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Using This One Word Will Make You a Better Children's Bible Teacher

Do you want to improve your skills as a Bible teacher? As a small group leader? As a parent? There's one word you can use that has been proven to make a big difference in communicating with children, helping them grasp what you're teaching and seeing them think about the subject on a deeper level. Before I share what the word is, let's look at some of the research behind it. A team of psychologists in California have been trying to find ways to help children learn more effectively. Their research has helped them uncover a simple, but powerful way to do just that. The psychologists gave children a set of blocks with different features. Some of the blocks played music when put in place. The children were then asked why they thought some of the blocks caused music to play, while other blocks didn't. Here's what they found. By simply following up the activity with the word "WHY," the kids were able to learn more effectively. This one word caused the kids to think on a deeper level because they were asking them to elaborate on something they have observed or been told. The word "why" also causes kids to focus on abstract information, like cause and effect. The result - kids learn more effectively. If you want to improve as a teacher, small group leader or parent, start incorporating the word "why" into your lessons and conversations. We know many kids are walking out of churches with a shallow faith that can't stand the test of humanism and a secular world view. Perhaps a big reason is because we haven't been using the word "why" enough. Teachers. Look at the lesson you're going to be teaching this weekend. Are there any "why's" in it? Small group leaders. Look at your discussion outline. Are there any "why's" in it? Parents. I know you hear the word "why" a lot. Especially if your children are younger. As you're reading them a devotion, you'll hear "Why this?" and "Why that?" Don't look at those "why's" as a bother, but rather as an opportunity to help your child build a strong faith foundation. In fact, don't wait for them to ask why. Take the initiative and ask them first. The truth is, if we'll start lecturing less and start guiding kids through the "why's," we can see a lot more kids develop a faith that will last. I was very intentional about writing in a lot of "why's" into the curriculum we developed. You can see samples and get it at this link. Think about this. Jesus asked a lot of questions when He taught, communicated and interacted with people. And often when asked a question, He would respond with a question. The Master Teacher knew the power of "why" long before the psychologists in California did. Here are just a few examples of the Master Teacher using the word "why."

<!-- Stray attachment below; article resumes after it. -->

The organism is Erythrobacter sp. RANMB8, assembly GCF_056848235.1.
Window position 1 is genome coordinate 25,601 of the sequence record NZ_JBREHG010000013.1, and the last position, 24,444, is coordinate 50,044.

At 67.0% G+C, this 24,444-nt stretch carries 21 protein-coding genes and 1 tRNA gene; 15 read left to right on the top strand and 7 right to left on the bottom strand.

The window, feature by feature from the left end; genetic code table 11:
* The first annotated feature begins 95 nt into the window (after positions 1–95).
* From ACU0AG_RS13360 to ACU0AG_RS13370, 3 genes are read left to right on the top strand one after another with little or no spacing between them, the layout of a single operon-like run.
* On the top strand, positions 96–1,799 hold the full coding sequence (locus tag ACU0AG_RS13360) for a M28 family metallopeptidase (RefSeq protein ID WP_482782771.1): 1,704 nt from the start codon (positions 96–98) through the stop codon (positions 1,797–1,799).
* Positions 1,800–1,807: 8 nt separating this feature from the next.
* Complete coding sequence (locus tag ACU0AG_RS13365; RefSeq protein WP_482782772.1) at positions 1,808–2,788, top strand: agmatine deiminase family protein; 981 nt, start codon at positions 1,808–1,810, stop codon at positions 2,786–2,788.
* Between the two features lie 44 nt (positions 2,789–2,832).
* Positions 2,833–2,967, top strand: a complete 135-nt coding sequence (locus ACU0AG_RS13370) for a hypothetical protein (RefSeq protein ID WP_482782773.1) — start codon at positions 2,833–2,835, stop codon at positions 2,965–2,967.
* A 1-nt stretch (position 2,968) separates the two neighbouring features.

• Why are you anxious about clothes? (Matthew 6:28)